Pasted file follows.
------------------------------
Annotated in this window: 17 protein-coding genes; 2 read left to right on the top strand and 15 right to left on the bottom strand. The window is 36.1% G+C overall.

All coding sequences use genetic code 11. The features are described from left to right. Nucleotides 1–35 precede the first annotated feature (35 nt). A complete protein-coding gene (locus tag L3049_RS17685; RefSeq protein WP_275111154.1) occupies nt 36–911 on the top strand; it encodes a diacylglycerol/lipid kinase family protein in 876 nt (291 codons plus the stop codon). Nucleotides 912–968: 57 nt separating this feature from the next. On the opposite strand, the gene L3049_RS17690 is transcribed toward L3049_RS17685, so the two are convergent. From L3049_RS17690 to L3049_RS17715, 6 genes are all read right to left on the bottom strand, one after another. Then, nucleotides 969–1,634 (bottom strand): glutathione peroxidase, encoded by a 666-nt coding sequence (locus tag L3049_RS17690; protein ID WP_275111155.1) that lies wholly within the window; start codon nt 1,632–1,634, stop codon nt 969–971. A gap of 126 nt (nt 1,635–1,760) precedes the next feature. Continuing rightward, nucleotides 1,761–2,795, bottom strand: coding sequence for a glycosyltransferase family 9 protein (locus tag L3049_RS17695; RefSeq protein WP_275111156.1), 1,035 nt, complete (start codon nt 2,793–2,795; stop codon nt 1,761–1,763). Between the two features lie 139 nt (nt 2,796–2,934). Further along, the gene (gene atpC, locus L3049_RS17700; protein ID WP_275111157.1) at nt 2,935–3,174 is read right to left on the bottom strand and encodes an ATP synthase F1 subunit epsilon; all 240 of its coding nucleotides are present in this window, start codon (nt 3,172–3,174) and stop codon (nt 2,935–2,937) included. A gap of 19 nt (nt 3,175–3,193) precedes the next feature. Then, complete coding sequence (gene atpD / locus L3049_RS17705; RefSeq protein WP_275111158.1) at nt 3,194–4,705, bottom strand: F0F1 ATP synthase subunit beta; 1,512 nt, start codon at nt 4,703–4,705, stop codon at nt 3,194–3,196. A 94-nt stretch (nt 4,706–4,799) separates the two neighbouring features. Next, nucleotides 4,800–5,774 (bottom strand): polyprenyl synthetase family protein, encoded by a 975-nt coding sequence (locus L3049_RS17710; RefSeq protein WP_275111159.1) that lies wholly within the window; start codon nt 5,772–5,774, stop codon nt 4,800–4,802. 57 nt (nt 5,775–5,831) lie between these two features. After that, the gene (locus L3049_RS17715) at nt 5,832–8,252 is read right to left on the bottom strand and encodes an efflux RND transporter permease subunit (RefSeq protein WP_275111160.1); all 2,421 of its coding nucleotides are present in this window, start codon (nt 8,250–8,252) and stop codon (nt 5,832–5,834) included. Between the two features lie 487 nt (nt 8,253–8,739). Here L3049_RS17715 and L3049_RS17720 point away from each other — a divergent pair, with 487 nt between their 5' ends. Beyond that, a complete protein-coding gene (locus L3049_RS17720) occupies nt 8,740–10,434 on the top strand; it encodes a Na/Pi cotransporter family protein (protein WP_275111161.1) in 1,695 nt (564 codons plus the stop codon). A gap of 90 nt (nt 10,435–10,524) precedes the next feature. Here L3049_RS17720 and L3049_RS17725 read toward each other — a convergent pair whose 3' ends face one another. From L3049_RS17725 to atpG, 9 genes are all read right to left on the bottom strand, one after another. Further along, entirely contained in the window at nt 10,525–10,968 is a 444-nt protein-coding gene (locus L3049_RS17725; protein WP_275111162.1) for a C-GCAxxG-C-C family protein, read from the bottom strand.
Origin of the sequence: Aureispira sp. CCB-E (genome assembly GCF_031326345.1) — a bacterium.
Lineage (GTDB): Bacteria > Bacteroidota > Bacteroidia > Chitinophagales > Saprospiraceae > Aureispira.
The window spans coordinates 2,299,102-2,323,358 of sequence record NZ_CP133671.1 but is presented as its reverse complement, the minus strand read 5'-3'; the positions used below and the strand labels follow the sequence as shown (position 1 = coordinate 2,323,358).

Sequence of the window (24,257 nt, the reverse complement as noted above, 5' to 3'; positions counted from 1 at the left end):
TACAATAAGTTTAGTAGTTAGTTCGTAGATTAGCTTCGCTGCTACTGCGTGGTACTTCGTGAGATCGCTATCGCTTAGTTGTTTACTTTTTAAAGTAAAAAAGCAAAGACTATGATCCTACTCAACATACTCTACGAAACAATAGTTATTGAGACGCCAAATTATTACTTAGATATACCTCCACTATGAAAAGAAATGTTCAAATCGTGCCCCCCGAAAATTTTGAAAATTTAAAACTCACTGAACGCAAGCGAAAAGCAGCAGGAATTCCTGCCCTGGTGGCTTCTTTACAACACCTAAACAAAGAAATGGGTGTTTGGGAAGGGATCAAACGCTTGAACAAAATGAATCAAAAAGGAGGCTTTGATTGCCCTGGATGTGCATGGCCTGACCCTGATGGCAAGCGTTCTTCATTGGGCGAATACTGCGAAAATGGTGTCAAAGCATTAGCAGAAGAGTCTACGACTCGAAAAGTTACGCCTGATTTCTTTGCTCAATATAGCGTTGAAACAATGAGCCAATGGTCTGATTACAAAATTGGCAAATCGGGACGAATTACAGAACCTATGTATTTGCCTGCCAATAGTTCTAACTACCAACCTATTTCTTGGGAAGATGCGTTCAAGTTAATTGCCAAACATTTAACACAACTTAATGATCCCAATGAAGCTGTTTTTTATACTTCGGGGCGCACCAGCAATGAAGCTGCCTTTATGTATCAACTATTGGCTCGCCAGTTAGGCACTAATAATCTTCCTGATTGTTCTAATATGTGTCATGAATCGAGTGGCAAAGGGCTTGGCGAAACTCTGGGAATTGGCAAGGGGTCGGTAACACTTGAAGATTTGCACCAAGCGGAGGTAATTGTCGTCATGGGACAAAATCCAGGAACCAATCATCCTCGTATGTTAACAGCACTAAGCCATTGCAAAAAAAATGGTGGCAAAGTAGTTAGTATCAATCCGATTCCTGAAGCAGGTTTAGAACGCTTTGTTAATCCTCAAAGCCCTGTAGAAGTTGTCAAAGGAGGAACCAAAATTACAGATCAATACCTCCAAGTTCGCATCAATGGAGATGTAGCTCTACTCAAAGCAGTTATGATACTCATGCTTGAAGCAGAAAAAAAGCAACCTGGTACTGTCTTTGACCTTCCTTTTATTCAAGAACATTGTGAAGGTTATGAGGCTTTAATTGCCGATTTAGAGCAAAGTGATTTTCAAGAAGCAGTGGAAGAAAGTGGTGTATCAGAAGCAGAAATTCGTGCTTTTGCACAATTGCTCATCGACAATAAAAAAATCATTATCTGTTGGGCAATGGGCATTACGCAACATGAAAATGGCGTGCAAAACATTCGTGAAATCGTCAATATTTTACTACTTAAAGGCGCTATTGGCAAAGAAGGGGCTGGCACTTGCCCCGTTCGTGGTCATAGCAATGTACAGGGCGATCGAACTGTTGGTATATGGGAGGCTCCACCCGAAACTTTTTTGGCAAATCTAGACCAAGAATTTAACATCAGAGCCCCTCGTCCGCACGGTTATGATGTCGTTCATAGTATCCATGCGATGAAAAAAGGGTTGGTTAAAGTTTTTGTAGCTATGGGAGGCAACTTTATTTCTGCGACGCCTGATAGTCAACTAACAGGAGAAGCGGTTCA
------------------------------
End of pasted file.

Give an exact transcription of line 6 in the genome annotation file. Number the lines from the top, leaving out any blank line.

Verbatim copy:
Sequence of the window (24,257 nt, the reverse complement as noted above, 5' to 3'; positions counted from 1 at the left end):